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Graniteville, Vermont
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Aquarium
Aquarium
Beach
Beach
Bowling
Bowling
Cruise
Cruise
Fun Park
Fun Park
Gallery
Gallery
Gardens
Gardens
Golf
Golf
Historic
Historic
Mountain
Mountain
Museum
Museum
Park
Park
Railroad
Railroad
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Shopping
Space
Space
The Arts
The Arts
Tour
Tour
Vineyard
Vineyard
Water Park
Water Park
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Rock of Ages image
Graniteville, VT
(Range: < 1 mile)
The guided quarry tour takes you to an overlook of the Smith Quarry. At nearly 600 feet deep, it is the largest operating deep-hole, dimension granite quarry in the world. A one-of-a-kind tour experience, not to be missed while visiting Vermont. (Curated content from rockofages.com)
Twin City Family Fun Center image
(Range: 6 miles)
At Twin City Family Fun Center in Berlin, VT you'll find plenty to entertain you, your friends and family! Recreational and League Bowling, Laser Tag, Arcade, K's Korner Sports Bistro and plenty of space for your next Birthday Party, Corporate Event or Fundraiser.  (Curated content from twincityfamilyfuncenter.com)
Vermont State House image
(Range: 8 miles)
The Vermont State House is one of the oldest and best preserved of our nation's state capitols. After nearly 160 years it remains an icon in Montpelier, the smallest capital city in America. Its House and Senate chambers are the oldest active legislative halls in the United States that have preserved their original interiors. This architectural gem is also home to some of the state’s most important art. As you tour this remarkable piece of living history, you will develop a sense of what makes this building, and the state for which it was built, unique. Highlights include the Governor’s Office, the Cedar Creek Reception Room, the Hall of Inscriptions, and the legislative chambers. (Curated content from statehouse.vermont.gov)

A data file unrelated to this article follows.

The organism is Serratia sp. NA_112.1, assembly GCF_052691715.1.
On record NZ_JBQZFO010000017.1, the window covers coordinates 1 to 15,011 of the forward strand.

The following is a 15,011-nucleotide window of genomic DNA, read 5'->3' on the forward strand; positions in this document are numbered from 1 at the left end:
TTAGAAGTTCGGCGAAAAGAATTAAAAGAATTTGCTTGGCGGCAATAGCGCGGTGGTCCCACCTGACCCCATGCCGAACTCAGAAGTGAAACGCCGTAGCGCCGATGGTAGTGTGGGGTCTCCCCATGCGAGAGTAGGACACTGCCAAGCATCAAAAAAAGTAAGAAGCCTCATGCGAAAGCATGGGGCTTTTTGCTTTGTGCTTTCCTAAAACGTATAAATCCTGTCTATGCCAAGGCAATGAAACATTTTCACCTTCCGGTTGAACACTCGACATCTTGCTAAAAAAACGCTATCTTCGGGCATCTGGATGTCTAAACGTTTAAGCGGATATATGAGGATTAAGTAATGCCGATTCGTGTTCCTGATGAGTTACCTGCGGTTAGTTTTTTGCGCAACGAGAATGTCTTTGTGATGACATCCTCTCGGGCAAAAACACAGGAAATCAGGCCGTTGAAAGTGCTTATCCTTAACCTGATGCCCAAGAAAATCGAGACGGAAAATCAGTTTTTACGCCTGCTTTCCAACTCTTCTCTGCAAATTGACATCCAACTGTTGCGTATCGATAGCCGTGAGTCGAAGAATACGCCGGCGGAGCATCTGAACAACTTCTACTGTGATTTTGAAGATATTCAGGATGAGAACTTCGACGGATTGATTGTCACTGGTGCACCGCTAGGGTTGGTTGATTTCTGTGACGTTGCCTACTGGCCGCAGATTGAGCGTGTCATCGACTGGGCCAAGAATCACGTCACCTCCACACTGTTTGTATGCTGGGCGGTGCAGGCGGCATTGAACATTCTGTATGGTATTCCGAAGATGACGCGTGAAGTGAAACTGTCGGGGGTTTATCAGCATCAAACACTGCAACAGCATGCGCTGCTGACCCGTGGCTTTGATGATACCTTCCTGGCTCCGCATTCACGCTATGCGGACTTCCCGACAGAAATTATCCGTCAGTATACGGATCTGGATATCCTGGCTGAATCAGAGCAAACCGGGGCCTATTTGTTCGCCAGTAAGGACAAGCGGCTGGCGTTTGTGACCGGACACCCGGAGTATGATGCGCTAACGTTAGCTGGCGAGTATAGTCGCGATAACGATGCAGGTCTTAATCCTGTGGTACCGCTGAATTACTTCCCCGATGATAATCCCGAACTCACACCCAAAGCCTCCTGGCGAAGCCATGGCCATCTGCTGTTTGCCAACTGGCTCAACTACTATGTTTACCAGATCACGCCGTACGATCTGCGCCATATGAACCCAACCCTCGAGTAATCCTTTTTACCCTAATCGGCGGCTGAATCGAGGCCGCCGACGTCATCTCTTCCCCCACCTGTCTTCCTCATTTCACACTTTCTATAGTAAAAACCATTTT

Vermont Historical Society Museum image
(Range: 9 miles)
Learn about Vermont’s exciting past in our museum, heritage exhibits, and library! Or make new discoveries for your research project, family or community history with our programs, educational offerings, and books. (Curated content from vermonthistory.org)
Morse Farm Maple Sugarworks image
(Range: 10 miles)
Free sugar house tours and tasting, multimedia displays in a real woodshed theater, a nature trail, country store, and an outdoor Vermont farm life museum make up the Morse Farm experience, and sprinkled throughout, are whimsical carved folklife characters created by Burr Morse. (Curated content from www.morsefarm.com)
Valley Bowl image
(Range: 17 miles)
Open bowling and leagues every day, on site Pro Shop, Moonlight bowling Saturday nights, family special on Sundays 10-4, breakfast and lunch wed-Sun 7am to 2pm (Curated content from valleybowlvermont.com)
Ben & Jerrys image
(Range: 19 miles)
Want to visit inside our facility? Purchase your Factory Experience ticket for access to immerse yourself in all things Ben & Jerry’s! A guided tour of our humble beginnings, displays, retail area and photos ops await! (Curated content from www.benjerry.com)
Sugarbush image
(Range: 19 miles)
While many come to Sugarbush in the winter for some of the best resort skiing & riding in the east, that's just a small part of what this Vermont snow mountain community has to offer. Sugarbush is located in the scenic Mad River Valley of Vermont, a working landscape that is home to pasture-raised meat, dairy, and vegetable farms with celebrated producers such as von Trapp Farmstead artisan cheese, American Flatbread, and Lawson’s Finest Liquids craft brewery. Home to the Long Trail and Mad River Glen cooperative ski area. (Curated content from www.sugarbush.com)
Mad River Glen image
(Range: 21 miles)
Today, Mad River Glen is the only ski area in the nation on the National Register of Historic Places. It has more than 1,800 individual skier-owners who have purchased more than 2,200 shares. Unlike other ski areas, Mad River’s goal is to maintain and preserve the experience rather than to overhaul or upgrade it. Both the skier-owners and the management understand that skiers come to Mad River for the unique combination of legendary terrain, sense of community, low skier density, and intimate atmosphere. Ski it if you can! (Curated content from www.madriverglen.com)
Camel’s Hump State Park image
(Range: 22 miles)
Waubanaukee Indians first named it "Tah-wak-be-dee-ee-wadso" or Saddle Mountain. Samuel de Champlain's explorers in the 1600's called it "lion couchant" or resting lion. The name "Camel's Rump" was used on a historical map by Ira Allen in 1798, and this became "Camel's Hump" in 1830. The park came about as an original gift of 1000 acres including the summit from Colonel Joseph Battell, who originally bought Camel's Hump to preserve the wooded mountainous view from his home. In 1911, care of the mountain was entrusted to the State Forester who managed with the aim to keep it in a primitive state according to Battell's wish. (Curated content from vtstateparks.com)